Expert View

Mad dogs and English(wo)men go out in the midday sun

by David Hannay | 09.08.2018

David Hannay is a member of the House of Lords and former UK ambassador to the EU and UN.

Watching Theresa May and her ministers zig-zagging about Europe at the height of one the hottest holiday seasons on record, trying to stir up apathy about the Brexit negotiations, leaves one wondering whether they are yearning nostalgically for the days when, to paraphrase Noel Coward’s lyrics, “mad dogs and Englishmen (went) out in the midday sun.” Alternatively, perhaps they have simply been standing too long in that sun. It would be mildly amusing, if it were not so humiliating.

One problem for the government is that they have left it far too late to put their basic negotiating position on the table. At least 18 months of Article 50’s two-year negotiation period have been wasted in internecine quarrelling within its own ranks.

Then there is the unfortunate fact that the centre-piece of their proposals, the fantastically complex Facilitated Customs Arrangement for trade between the UK and the EU, has about as much chance of flying as a pig.

Add to that the “no-deal” preparations being put in hand, if we are to believe the Whitehall spin machinery. They are far more likely to spread alarm and despondency at home than to provide re-assurance. Abroad, they will inevitably sow doubt in the minds of the EU-27 that the government is really trying to negotiate a deal at all, especially when so many of its parliamentary supporters (who always seem to get their way when it comes to a showdown) are vociferously proclaiming the virtues of such an outcome. All in all you have there a witches’ brew.

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Does the government indeed have a negotiating plan at all? This must be in doubt. Certainly May’s expedition to Fort Brégançon to see Emmanuel Macron at his summer retreat revealed no sign of one, nor, for that matter, of any flexibility in one of the key figures on the side of the 27.

It really is hard to believe that a French president whose career included a spell as an investment banker in Paris is going to cut any slack for the UK on financial services. That seems to have been the conclusion of the Chancellor of the Exchequer, who has been exuding pessimism. And even if there could be French flexibility on security policies, that still leaves the whole issue of trade, and many other questions on the agenda, up in the air.

The only plan the UK government seems to have is to try to nurture divisions among the EU-27 and to use that to undermine their support for the Commission’s negotiators. But just how clever an idea is that, when, in theory at least, we are within weeks of the end of the negotiations?

If there is to be agreement on the terms of the divorce, on details of the transition period (already far too short and in urgent need of being capable of being extended), and on the framework for a future UK/EU relationship which is anything more than warm words and waffle, there will need to be unanimity among the EU-27, not disagreement. Attempts to divide-and-rule at this late stage simply take us over a cliff in March 2019. Anyone who believes that responsibility for that can realistically be laid at the door of the EU-27 has clearly been smoking a strong substance.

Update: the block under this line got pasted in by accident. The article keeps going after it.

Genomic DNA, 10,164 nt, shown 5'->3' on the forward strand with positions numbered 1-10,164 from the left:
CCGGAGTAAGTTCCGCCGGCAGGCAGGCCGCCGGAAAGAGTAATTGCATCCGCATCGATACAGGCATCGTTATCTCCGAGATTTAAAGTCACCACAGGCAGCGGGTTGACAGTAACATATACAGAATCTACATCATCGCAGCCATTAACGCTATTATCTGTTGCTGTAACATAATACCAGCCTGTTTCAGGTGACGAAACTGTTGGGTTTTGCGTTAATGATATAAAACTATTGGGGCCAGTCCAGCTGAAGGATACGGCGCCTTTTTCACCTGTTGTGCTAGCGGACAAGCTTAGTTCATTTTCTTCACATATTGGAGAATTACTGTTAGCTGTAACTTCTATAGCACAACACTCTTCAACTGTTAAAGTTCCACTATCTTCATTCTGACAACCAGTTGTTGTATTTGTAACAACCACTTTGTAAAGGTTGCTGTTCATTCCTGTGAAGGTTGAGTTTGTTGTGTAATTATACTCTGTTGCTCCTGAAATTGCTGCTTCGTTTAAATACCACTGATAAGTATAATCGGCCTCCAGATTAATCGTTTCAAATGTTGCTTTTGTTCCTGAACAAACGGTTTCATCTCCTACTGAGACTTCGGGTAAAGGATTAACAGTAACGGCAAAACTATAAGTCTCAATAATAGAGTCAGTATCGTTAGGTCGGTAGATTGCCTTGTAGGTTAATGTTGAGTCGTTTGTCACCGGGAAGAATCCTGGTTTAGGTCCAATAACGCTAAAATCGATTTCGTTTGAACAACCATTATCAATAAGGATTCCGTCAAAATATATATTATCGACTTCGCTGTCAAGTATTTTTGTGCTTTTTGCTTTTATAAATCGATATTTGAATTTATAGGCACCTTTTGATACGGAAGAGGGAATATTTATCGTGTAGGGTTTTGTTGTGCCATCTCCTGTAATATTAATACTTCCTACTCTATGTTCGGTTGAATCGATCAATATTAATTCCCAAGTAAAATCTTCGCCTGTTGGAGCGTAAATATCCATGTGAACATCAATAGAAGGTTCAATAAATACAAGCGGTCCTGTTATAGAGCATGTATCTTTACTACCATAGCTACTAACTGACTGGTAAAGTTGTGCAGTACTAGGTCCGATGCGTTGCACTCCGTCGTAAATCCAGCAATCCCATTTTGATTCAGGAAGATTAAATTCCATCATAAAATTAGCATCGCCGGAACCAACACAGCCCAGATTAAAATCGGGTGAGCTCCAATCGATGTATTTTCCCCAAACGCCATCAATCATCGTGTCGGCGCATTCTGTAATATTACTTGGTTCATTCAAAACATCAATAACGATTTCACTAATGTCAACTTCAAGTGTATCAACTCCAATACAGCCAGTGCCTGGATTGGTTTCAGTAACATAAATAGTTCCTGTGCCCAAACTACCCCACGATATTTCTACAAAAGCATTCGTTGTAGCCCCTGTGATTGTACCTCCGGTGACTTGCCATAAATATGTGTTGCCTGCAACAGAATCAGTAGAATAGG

Of course there are solutions to all these problems, and ones which the Commission and the EU-27 could well be prepared to contemplate. But the UK government systematically turns them all down – no to a customs union, no to remaining in the Single Market, no to a clear role for the European Court of Justice in any dispute settlement procedures, no to the formula for the Irish backstop.

Slowly but surely the government is ensuring that Brexit will leave Britain less prosperous, less secure and less influential – and that in a world where our closest ally is Donald Trump, who’s busy dismantling the rules-based international order on which we will depend even more than we do already if Brexit goes ahead.

Edited by Quentin Peel

2 Responses to “Mad dogs and English(wo)men go out in the midday sun”

  • “Divide and Rule” has domestically always served the Tory Party well, but that they should even think it will work in Europe is yet another indication of their ignorance of Europe and the EU. Personally, I believe it smacks of desperation.

  • Just reading Spiegel Online, which is a German political magazine coming from a broadly social democratic direction, by no means all posters take a view that we should immediately be welcomed back with open arms, if we were to cancel Brexit. Quite a number seem to imply it might do us some good to feel the error of our ways over a period, allowing the message to get home to a larger majority.

    I don’t know how representative this is of how the German government thinks, or of German public opinion. My impression at a personal level, is that most Germans regret Brexit and would be happier with the UK part of the EU, not so much for commercial reasons, but because the peace and stability of Europe is paramount to their way of life, as opposed to a return of nationalism. There is also a widespread view that the UK brings much needed pragmatism to the EU to balance against the more bureaucratic governmental model favoured by the French.
    However, what seems clear is that if we are to reverse Brexit, the sooner it happens the better. When we get past 29 March 2019, it will become progressively more difficult. There will come a point when reversing the Brexit process will become the more complicated option for the EU.